The JOIDES Resolution is a premier scientific research vessel for deep-ocean drilling that travels throughout the oceans, sampling sediments and rocks beneath the seafloor. Scientists from all over the world, including Texas A&M students, faculty and staff, sail on ocean expeditions, collecting scientific samples and data used to study Earth’s past history, including plate tectonics, ocean currents, climate changes, evolutionary characteristics and extinctions of marine life, and mineral deposits. Drilling operations are conducted purely for scientific purposes and do not include oil exploration.
“The JOIDES Resolution provides the international marine science community its only access to the archive of sediments and rocks that lie buried beneath the deep ocean,” said JRSO Director Brad Clement. “This archive provides a rich record of the history of the ocean basins themselves, changes in the planet’s climate, the origin of tsunami-generating earthquakes and our planet’s newly discovered vast trove of microbes that survive deep within the ocean’s crust.”
In January of this year, College of Geosciences Dean Debbie Thomas co-led an IODP expedition on the JOIDES Resolution, sailing to the southwestern Pacific Ocean near the south of New Zealand to investigate the record of climate and oceanography over the past 67 million years.
On the Horizon
Currently Texas A&M has 507 active projects with the NSF, with expenditures for the 2020 fiscal year, which began Sept. 1, at $67 million through April.
Greenwell said she looks forward to seeing what the future holds as the NSF continues its partnership with Texas A&M and institutions across the nation.
“We will continue to push forward the frontiers of U.S. research and provide innovative approaches to solve some of the most pressing problems our country and the world faces, including the current pandemic, as well as lead to discoveries not yet known and develop a workforce that can shape and seize the opportunities offered by those discoveries,” she said.
Barteau said he, too, is eager to see what great discoveries and innovations are yet to come through the university’s partnership with NSF.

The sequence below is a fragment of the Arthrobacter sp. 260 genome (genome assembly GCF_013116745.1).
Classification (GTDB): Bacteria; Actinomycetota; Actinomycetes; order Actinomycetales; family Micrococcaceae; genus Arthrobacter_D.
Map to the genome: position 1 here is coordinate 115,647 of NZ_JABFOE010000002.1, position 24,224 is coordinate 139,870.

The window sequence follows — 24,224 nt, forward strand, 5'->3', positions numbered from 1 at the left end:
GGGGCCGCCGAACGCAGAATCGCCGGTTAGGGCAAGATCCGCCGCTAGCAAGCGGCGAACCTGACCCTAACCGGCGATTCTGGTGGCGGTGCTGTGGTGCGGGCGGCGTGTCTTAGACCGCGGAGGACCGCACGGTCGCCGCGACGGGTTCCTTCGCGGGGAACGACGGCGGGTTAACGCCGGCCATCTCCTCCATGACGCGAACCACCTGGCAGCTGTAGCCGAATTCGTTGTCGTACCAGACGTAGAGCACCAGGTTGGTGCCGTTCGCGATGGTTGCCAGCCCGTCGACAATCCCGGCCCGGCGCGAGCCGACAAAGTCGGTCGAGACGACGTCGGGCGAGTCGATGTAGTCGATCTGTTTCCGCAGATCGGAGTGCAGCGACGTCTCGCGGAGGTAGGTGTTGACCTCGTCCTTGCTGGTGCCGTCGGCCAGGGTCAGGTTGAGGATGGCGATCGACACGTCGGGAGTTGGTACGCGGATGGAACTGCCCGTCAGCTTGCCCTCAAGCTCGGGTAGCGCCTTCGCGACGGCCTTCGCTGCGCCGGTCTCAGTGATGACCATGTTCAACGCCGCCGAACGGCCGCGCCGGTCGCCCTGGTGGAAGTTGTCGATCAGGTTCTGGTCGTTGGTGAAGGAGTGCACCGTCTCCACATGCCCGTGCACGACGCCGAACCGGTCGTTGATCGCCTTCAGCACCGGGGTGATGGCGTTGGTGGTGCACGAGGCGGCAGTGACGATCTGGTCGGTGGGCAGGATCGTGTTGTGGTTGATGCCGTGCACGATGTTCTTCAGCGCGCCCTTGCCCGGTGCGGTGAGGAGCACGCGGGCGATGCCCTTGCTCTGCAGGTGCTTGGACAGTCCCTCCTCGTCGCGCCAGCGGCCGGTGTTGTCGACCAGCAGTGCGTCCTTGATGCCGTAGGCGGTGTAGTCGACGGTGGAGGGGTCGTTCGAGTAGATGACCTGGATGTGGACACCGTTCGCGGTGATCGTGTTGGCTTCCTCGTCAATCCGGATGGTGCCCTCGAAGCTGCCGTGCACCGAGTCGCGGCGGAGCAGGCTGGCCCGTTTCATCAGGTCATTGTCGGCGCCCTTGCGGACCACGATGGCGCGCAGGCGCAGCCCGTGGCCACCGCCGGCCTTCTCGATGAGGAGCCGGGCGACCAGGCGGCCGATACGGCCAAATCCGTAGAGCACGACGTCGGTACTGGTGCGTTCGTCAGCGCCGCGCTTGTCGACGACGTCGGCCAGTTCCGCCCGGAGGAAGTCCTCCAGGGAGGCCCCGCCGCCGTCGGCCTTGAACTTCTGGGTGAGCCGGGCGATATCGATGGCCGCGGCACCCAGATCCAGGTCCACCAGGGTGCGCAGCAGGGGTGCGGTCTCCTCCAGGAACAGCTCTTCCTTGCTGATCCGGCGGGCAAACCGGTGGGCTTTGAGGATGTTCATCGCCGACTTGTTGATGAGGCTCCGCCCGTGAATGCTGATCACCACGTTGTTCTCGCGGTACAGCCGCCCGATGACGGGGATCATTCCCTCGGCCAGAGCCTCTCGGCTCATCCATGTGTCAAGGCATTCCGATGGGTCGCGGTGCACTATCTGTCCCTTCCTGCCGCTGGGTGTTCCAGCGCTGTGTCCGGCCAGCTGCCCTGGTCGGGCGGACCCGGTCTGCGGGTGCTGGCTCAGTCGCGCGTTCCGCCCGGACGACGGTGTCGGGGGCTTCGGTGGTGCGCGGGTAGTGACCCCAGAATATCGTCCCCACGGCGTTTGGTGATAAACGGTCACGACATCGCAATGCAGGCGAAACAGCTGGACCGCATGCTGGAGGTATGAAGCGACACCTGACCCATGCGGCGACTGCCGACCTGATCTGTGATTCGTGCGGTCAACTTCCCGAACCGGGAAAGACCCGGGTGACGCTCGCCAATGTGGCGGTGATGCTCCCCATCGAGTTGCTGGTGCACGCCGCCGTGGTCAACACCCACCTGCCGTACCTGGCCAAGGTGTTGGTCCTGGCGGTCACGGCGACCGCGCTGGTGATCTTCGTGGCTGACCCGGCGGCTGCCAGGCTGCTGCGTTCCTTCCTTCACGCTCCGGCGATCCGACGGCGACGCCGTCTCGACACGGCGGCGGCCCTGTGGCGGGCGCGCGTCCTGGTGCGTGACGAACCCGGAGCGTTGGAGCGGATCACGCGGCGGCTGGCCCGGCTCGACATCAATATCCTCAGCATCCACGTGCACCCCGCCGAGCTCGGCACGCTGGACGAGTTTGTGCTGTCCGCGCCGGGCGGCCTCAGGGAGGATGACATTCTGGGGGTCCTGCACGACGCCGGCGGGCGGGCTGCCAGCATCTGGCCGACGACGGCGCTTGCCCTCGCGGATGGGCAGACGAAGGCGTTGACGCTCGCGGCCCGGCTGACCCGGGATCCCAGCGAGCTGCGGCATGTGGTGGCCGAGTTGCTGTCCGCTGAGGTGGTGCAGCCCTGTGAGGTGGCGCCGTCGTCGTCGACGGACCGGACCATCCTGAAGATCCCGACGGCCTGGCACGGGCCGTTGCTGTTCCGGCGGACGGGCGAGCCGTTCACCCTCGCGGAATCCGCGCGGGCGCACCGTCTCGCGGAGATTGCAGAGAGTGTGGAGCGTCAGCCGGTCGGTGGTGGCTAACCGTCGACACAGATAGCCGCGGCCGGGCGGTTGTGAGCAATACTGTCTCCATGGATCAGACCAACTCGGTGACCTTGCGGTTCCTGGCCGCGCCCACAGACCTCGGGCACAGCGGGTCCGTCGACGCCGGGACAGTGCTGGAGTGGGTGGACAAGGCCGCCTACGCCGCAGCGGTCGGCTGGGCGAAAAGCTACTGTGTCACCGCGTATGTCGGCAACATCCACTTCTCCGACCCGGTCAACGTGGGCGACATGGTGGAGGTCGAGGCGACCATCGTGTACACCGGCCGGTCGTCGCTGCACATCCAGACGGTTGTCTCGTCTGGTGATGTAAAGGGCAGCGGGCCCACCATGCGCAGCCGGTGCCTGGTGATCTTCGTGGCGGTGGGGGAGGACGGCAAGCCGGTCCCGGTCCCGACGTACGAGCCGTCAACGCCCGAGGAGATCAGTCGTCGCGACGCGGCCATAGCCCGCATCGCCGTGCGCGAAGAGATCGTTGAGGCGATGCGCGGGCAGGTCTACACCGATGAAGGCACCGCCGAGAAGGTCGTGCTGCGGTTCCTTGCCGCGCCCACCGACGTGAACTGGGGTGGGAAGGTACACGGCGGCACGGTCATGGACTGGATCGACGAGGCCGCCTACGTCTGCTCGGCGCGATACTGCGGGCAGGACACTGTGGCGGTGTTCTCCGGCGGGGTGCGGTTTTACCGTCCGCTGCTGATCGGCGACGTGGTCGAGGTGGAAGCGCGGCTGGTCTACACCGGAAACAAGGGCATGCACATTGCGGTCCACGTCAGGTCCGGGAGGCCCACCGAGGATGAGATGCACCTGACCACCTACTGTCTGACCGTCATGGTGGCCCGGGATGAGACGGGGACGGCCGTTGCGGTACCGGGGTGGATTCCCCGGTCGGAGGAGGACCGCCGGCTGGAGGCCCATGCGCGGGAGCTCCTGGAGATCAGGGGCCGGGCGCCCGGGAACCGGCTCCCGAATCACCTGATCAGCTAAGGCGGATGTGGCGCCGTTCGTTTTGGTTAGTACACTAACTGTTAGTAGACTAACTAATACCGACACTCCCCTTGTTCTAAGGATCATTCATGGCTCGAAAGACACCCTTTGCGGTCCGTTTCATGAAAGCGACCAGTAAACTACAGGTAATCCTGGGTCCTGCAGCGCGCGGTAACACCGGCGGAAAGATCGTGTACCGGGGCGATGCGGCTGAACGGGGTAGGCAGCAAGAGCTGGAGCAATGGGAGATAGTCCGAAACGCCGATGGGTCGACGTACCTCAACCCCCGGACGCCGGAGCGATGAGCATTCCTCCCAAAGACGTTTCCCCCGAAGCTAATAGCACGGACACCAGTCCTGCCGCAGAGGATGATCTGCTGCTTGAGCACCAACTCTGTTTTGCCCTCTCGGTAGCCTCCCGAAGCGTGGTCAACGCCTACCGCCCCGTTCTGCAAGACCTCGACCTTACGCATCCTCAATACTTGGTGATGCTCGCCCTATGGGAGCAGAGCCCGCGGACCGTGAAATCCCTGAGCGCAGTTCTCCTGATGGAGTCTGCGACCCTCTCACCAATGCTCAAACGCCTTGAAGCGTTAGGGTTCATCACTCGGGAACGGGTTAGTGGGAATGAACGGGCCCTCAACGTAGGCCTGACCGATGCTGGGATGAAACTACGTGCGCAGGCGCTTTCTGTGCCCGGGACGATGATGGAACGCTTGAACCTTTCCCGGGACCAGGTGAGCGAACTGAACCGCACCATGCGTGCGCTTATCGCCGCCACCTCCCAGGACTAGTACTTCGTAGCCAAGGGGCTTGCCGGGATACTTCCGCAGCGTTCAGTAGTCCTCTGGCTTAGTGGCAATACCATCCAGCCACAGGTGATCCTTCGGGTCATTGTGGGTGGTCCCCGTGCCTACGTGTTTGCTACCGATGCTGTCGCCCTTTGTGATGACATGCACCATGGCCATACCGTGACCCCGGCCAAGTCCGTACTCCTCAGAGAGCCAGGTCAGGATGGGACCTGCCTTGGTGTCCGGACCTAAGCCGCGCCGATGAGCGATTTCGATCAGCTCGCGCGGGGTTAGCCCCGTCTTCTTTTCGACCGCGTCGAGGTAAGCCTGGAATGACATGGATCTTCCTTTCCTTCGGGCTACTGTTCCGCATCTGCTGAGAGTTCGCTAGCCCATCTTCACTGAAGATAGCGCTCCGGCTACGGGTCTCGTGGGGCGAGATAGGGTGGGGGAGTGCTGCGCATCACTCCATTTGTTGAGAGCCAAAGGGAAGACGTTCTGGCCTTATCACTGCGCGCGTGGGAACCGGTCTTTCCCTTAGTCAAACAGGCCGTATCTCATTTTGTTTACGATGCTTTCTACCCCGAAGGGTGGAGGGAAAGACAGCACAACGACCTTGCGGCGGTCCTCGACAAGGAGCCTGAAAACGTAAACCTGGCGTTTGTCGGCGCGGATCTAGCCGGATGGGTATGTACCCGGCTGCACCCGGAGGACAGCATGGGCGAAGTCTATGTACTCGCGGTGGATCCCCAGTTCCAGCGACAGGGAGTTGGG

“On behalf of Texas A&M, I congratulate the NSF on 70 years of growing scientific talent, of strengthening the nation’s centers of basic research, investing in basic research as the ‘pacemaker’ of progress on challenges from human health and disease to national security, and so much more,” Barteau said. “The visionaries who launched this great endeavor all those years ago still inspire and guide us today. For NSF and Texas A&M, the frontiers of knowledge are truly endless.”
The Top 10
The 10 Texas A&M projects that are most highly funded by the NSF are:
- Management and Operations of the JOIDES Resolution as a Facility for the International Ocean Discovery Program (IODP)
Award Amount: $383,166,434
- Engineering Research Center for Precise Advanced Technologies and Health Systems for Underserved Populations (PATHS-UP)
Award Amount: $12,268,000
- Graduate Research Fellowship Program (GRFP)
Award Amount: $3,768,817
- PIRE- Coastal Flood Risk Reduction Program: Integrated, multi-scale approaches for understanding how to reduce vulnerability to damaging events
Award Amount: $3,598,501
- UNOLS: Management of Marine Technical Support
Award Amount: $3,472,943
- NRT-DESE: Data-Enabled Discovery and Design of Energy Materials
Award Amount: $3,096,836
- The Texas A&M Cyber Leader Scholarship Program: Developing Cyber Leader-Scholars for the Nation
Award Amount: $2,603,089
- BREAD PHENO: High Throughput Phenotyping Early Stage Root Bulking in Cassava using Ground Penetrating Radar
Award Amount: $2,486,669
- INFEWS/T3: Decision Support for Water Stressed FEW Nevus Decisions (DS-WSND)
Award Amount: $2,431,217
- Pathways to Promote Seamless Transitions for Undergraduate Engineering Majors
Award Amount: $2,392,470